Spinning reel parts diagram

Spinning Reel Parts & What To Look For When Buying A Reel

UPDATED 29 JANUARY 2021

by Robert Ceran

Choosing a spinning reel can be challenging, especially if  you don’t understand how all the parts work of different types of fishing reels. So, in order to buy the best spinning reel for the money, you need to understand the most important parts, what they do, and what details you should be paying attention to. 

If you learn how to choose a spinning reel based on understanding how its parts work, that will really improve your fishing experience, plus you’ll catch more fish.

We created this fishing reel guide to help you find the best spinning reel for your needs.

Most important parts of a spinning reel

  • Foot
  • Handle
  • Spool
  • Body
  • Bail arm
  • Drag adjustment knob
  • Line roller
  • Anti reverse switch

These are the most important fishing reel parts that you need to be aware of when you consider how to choose a fishing reel.

Spinning reel parts diagram:

Photo of a spinning reel with its parts labelled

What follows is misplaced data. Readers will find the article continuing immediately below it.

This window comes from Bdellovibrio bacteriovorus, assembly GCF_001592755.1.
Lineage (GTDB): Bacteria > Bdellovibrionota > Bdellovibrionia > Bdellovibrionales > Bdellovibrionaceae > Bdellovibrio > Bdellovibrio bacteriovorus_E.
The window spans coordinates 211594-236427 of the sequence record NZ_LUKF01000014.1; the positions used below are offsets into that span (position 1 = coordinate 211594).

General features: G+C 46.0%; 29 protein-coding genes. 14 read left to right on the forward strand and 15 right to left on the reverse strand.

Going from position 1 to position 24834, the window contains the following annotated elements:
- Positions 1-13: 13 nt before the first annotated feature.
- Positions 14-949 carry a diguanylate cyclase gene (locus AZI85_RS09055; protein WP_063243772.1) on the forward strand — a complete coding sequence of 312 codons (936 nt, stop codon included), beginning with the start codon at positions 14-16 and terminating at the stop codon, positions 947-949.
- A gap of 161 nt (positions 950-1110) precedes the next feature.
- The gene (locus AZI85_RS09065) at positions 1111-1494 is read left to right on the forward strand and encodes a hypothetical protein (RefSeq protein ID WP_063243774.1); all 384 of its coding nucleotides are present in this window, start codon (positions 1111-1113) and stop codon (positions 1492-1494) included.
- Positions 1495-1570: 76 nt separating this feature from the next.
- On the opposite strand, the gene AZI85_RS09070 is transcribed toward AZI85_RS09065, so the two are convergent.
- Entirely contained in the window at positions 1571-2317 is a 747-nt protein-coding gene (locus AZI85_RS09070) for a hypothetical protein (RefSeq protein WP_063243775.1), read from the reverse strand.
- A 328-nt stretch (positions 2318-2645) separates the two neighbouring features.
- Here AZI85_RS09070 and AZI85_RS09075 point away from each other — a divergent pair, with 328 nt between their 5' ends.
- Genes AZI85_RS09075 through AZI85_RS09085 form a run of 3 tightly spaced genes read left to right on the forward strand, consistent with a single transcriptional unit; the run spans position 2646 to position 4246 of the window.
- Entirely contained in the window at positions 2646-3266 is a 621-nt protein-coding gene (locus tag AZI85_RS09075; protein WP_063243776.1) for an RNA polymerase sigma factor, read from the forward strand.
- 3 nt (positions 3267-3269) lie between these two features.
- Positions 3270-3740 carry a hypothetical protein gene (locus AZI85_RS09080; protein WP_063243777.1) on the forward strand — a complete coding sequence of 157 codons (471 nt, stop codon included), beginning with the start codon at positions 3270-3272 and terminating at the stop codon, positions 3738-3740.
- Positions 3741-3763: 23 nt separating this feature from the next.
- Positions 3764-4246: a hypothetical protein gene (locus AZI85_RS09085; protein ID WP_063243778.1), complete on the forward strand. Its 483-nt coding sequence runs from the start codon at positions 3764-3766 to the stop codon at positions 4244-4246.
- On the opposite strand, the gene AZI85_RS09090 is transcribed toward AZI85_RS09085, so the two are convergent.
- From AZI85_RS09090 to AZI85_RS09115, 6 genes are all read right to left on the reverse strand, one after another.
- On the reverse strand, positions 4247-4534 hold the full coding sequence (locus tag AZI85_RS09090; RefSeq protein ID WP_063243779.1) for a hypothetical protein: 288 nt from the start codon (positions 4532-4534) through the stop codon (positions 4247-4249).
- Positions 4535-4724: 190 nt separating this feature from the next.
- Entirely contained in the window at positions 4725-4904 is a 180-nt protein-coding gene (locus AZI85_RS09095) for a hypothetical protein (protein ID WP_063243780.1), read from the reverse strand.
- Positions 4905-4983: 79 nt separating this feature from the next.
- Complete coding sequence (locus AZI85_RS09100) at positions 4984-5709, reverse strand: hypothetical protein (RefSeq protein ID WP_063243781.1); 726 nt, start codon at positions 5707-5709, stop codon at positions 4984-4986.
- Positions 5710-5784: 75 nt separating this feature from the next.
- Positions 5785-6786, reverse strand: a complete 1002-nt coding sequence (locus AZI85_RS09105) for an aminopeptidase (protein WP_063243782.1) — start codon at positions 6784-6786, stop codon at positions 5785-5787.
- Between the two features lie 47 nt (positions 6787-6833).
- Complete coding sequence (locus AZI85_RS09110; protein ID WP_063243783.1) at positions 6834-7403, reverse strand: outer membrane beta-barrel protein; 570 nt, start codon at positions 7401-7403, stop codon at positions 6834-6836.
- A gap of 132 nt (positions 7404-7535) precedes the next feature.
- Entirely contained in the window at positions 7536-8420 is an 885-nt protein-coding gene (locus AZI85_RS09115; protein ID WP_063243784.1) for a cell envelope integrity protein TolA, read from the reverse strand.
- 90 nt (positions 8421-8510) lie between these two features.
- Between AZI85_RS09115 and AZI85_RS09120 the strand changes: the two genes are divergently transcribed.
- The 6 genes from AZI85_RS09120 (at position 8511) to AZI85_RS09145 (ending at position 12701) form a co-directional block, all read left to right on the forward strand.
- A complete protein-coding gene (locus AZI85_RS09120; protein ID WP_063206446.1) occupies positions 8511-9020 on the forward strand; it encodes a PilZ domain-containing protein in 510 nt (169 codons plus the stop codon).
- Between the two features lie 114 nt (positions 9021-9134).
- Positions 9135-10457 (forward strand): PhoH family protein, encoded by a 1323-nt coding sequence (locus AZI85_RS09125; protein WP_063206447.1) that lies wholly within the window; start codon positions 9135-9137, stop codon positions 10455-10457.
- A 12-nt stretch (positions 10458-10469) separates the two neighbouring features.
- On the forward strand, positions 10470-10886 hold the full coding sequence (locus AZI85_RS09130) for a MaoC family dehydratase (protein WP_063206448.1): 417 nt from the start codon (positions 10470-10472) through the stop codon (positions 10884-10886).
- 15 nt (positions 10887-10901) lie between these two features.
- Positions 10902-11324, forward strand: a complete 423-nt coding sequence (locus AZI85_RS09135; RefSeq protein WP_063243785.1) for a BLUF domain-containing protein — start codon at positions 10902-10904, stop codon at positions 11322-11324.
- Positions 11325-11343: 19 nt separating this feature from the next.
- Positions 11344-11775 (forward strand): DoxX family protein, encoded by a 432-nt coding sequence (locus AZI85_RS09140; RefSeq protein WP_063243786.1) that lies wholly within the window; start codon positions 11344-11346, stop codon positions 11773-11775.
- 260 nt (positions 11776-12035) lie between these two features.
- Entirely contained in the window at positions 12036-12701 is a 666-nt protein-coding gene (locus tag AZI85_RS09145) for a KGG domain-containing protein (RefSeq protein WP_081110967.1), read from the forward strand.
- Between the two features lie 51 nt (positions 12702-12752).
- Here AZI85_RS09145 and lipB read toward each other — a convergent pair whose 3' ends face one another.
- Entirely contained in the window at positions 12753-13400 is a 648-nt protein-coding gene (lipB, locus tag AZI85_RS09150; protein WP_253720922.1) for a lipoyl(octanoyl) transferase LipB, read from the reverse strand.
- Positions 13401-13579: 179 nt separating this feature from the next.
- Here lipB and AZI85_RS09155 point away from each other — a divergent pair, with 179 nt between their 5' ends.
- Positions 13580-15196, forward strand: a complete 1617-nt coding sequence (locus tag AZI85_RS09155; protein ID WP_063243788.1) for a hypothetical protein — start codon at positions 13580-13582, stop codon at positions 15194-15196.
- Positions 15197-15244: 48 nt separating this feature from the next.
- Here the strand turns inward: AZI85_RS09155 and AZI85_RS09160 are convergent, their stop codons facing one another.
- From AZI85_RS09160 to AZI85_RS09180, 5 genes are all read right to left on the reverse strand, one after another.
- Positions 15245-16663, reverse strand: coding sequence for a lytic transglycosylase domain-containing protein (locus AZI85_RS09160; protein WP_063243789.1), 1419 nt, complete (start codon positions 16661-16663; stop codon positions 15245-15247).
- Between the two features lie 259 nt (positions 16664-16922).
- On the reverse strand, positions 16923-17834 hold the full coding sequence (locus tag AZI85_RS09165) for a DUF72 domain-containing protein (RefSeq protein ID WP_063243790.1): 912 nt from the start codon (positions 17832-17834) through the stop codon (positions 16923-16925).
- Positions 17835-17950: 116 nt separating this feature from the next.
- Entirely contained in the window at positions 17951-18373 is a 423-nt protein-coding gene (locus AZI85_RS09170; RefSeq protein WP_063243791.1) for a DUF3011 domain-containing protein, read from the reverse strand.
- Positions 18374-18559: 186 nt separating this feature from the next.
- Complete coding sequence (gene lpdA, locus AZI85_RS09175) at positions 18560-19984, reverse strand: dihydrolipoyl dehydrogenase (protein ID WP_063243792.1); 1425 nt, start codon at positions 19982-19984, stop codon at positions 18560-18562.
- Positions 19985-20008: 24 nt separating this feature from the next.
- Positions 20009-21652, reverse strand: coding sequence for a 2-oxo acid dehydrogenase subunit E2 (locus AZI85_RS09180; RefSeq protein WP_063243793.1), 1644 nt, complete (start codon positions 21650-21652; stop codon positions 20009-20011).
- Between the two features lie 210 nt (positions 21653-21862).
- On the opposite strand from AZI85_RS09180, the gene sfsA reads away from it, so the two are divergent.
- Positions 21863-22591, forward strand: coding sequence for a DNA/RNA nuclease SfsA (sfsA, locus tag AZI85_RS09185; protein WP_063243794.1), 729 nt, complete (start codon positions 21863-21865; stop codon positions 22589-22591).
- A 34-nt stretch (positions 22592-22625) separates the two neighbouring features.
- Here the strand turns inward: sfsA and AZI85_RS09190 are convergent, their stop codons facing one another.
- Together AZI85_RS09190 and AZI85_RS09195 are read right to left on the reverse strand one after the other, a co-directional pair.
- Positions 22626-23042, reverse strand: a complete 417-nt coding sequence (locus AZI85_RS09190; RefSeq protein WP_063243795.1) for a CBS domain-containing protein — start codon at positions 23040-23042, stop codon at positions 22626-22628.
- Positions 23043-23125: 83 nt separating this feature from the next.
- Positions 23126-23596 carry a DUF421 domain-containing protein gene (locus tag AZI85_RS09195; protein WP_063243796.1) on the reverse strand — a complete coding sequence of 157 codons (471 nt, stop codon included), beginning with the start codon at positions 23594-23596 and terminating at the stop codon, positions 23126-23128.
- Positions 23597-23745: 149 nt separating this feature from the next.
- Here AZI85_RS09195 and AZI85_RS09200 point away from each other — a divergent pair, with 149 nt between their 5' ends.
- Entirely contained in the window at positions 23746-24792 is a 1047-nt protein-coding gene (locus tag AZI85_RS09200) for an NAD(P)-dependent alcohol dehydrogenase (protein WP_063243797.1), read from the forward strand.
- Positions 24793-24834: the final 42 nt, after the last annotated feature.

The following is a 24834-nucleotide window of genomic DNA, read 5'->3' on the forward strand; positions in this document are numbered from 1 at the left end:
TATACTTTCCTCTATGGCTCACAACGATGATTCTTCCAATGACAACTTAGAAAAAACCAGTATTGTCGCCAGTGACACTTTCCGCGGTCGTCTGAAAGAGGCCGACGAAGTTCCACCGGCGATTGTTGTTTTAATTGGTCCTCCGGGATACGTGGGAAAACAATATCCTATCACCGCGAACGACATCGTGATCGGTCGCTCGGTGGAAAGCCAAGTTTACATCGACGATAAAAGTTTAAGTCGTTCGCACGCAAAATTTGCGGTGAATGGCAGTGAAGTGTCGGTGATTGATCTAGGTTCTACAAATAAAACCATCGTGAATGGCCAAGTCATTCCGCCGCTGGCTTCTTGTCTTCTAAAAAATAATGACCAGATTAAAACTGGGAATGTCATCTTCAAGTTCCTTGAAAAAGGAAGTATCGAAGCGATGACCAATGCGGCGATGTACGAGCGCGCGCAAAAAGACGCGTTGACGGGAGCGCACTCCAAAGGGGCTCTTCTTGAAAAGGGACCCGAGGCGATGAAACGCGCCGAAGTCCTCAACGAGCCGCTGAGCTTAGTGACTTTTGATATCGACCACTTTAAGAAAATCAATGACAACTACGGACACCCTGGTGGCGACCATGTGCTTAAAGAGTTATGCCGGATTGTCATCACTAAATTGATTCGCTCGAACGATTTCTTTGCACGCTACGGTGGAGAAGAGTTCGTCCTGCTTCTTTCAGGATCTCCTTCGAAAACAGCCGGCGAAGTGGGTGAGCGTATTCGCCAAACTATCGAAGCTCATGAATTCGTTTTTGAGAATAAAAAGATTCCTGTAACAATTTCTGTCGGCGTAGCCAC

Internal parts of a spinning reel

  • Drag system
  • Gear box
  • Ball bearings

These are the most important internal parts of a fishing reel. Let’s take a closer look at the first two:

Fishing reel ball bearings explained

Ball bearings are an essential part of spinning reel design. They are located within the housing and reduce rotational friction, thereby providing stability during rotation. This results in a smoother retrieval action of the reel. In addition, many reels also have a roller bearing placed in the line roller to further ensure smoothness of rotation. 

Drag system explained

The drag system enables you to adjust pressure on the line spool, thereby modulating line pressure on a fish while battling it. At the same time it allows a large fish to pull line off the spool whenever it makes a powerful run.